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The Hours (2002)

PG-13 | | Drama, Romance | 14 February 2003 (USA)
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The story of how the novel "Mrs. Dalloway" affects three generations of women, all of whom, in one way or another, have had to deal with suicide in their lives.

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Writers:

(novel), (screenplay)
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2,848 ( 201)
Won 1 Oscar. Another 41 wins & 125 nominations. See more awards »

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Cast

Cast overview, first billed only:
... Virginia Woolf
... Laura Brown
... Clarissa Vaughan
... Leonard Woolf
... Vanessa Bell
George Loftus ... Quentin Bell
Charley Ramm ... Julian Bell
Sophie Wyburd ... Angelica Bell
... Lottie Hope (as Lyndsay Marshal)
... Nelly Boxall
... Ralph Partridge
... Doctor
... Dan Brown
... Richie
... Kitty
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Storyline

In 1951, Laura Brown, a pregnant housewife, is planning a party for her husband, but she can't stop reading the novel 'Mrs. Dalloway'. Clarissa Vaughn, a modern woman living in present times is throwing a party for her friend Richard, a famous author dying of AIDS. These two stories are simultaneously linked to the work and life of Virginia Woolf, who's writing the novel mentioned before. Written by Jonas Reinartz <jonas.reinarzt@web.de>

Plot Summary | Plot Synopsis

Taglines:

Three women in their search for happiness See more »

Genres:

Drama | Romance

Motion Picture Rating (MPAA)

Rated PG-13 for mature thematic elements, some disturbing images and brief language | See all certifications »

Parents Guide:

 »
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Details

Official Sites:

Official Facebook | Official site

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|

Language:

Release Date:

14 February 2003 (USA)  »

Also Known As:

Las horas  »

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Box Office

Budget:

$25,000,000 (estimated)

Opening Weekend USA:

$338,622, 29 December 2002, Limited Release

Gross USA:

$41,675,994, 22 May 2003

Cumulative Worldwide Gross:

$108,846,072
See more on IMDbPro »

Company Credits

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Technical Specs

Runtime:

Sound Mix:

|

Color:

Aspect Ratio:

1.85 : 1
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Did You Know?

Trivia

Meryl Streep is actually mentioned in the original novel, The Hours written by Michael Cunningham, on which the film is based. See more »

Goofs

When Louis Waters visits Clarrisa Vaughn, she gives him water with ice and a lemon, in later shots you see neither a lemon or ice, and later you see just a lemon and no ice. See more »

Quotes

[first lines]
Virginia Woolf: [Narrating the letter] Dearest, I feel certain that I am going mad again. I feel I can't go through another one of these terrible times and I shant recover this time. I begin to hear voices and can't concentrate. So, I am doing what seems to be the best thing to do. You have given me the greatest possible happiness. You have been in every way all that anyone could be. I know that I am spoiling your life and without me you could work and you will, I know. You see I can't even write ...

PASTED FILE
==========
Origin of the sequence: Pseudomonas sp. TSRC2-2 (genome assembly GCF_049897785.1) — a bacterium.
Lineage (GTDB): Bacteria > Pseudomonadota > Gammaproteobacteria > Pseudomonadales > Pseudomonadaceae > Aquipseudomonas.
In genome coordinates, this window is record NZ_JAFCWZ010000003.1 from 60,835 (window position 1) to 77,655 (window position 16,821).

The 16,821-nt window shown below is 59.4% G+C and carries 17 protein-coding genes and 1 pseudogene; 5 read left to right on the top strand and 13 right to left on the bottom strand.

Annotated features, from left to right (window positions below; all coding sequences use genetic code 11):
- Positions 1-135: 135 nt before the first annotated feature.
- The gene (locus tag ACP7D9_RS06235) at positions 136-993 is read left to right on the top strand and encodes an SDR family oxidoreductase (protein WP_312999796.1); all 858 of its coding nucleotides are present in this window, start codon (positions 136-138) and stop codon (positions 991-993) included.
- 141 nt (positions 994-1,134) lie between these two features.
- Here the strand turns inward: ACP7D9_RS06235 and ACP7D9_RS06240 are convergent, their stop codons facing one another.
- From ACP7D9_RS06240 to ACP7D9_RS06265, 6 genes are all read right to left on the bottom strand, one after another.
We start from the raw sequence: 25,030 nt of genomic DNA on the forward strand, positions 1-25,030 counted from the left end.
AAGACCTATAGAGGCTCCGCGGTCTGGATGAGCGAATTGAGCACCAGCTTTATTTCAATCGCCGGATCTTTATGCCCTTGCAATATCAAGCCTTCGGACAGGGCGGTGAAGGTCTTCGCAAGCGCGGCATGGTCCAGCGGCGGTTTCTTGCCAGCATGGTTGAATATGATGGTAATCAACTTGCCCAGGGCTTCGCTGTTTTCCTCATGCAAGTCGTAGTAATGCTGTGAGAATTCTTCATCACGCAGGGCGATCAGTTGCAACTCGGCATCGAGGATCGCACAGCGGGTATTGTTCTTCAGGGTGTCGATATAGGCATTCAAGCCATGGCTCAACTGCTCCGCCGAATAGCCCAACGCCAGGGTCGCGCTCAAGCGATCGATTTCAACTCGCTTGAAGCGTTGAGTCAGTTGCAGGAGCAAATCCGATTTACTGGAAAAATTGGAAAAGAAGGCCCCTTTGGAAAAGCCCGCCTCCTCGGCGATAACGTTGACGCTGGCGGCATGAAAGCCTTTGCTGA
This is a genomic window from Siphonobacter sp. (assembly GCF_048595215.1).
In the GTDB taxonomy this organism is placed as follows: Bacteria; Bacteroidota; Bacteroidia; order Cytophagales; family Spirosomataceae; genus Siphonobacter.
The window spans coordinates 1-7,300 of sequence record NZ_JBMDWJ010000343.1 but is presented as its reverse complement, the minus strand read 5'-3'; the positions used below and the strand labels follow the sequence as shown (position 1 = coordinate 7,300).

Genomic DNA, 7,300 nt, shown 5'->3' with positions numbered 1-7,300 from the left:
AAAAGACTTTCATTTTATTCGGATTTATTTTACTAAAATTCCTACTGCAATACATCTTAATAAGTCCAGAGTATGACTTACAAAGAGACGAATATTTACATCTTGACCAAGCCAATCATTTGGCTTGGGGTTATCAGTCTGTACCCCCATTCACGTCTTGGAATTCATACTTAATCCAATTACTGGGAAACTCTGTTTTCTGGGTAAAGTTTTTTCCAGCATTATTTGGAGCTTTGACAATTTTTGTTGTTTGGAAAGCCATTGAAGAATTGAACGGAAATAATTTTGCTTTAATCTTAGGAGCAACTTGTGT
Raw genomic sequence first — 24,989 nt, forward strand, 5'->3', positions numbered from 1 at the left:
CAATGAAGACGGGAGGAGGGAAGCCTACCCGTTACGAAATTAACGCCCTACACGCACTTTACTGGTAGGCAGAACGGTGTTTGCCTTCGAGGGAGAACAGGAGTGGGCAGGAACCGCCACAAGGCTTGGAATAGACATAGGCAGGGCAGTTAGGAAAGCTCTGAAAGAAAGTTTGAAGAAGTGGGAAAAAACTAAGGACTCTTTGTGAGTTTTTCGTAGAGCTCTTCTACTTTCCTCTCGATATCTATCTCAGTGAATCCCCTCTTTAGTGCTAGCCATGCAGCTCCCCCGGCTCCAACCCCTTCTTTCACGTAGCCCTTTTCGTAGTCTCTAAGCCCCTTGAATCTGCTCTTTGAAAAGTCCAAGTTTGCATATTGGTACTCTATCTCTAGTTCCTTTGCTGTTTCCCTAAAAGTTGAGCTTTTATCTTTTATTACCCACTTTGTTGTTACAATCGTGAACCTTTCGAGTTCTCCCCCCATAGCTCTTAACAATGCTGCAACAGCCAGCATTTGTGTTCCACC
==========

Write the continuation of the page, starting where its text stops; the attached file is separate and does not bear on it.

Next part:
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Connections

Featured in Se eida...: I Kaiti, i Loucy kai i Bom (2008) See more »

Soundtracks

Satyagraha
by Philip Glass
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User Reviews

 
Three Women
10 January 2003 | by See all my reviews

The Hours is a great achievement for all of the people involved in this project. Credit must go to the director, Stephen Daldry, who pulls all the elements together.

Having admired the text where this film is based, I wondered what would any writer do with Michael Cunningham's book where three lives of three different eras intermingle with one another. David Hare treatment of the material rings true to the novel in which it's based.

The biggest revelation in the film is Nicole Kidman as Virginia Woolf. I have been a great admirer of this, up to now, underrated Australian actress, right from her beginnings down under. Her approach to the role is very subdued, perhaps underplaying, where someone else might try to have gone over the top stressing Virginia's madness. All the praise Ms Kidman has received for this film is certainly well deserved.

The other great performance is Julianne Moore. This actress keeps getting better and better with any new appearance on the screen. Her Laura Brown is a pathetic figure. She's a desperate soul trapped in the Los Angeles suburbia of the 40s. She has a man, who obviously loves her. She has a son who shows all the signs, even then, of what he might ultimately become in life. Laura wants to end it all. She just doesn't belong in that world of domestic bliss. Ms Moore gets the right tone in playing Laura. There's not a wrong movement in her approach to this demanding role.

The third outstanding portrayal is Meryl Streep's. The sure hand of the director is obviously behind her reining the excesses she likes so well. This Clarissa Vaughan is in limbo in her own life. Her relationship with the younger lover is clearly over, or at least seen better days. Ms Streep gives a dignified reading of this character.

The rest of the cast is brilliant: Miranda Richardson, Tony Colette, Ed Harris, John C. Reilly, and little Jack Rovello. They are all on the mark.


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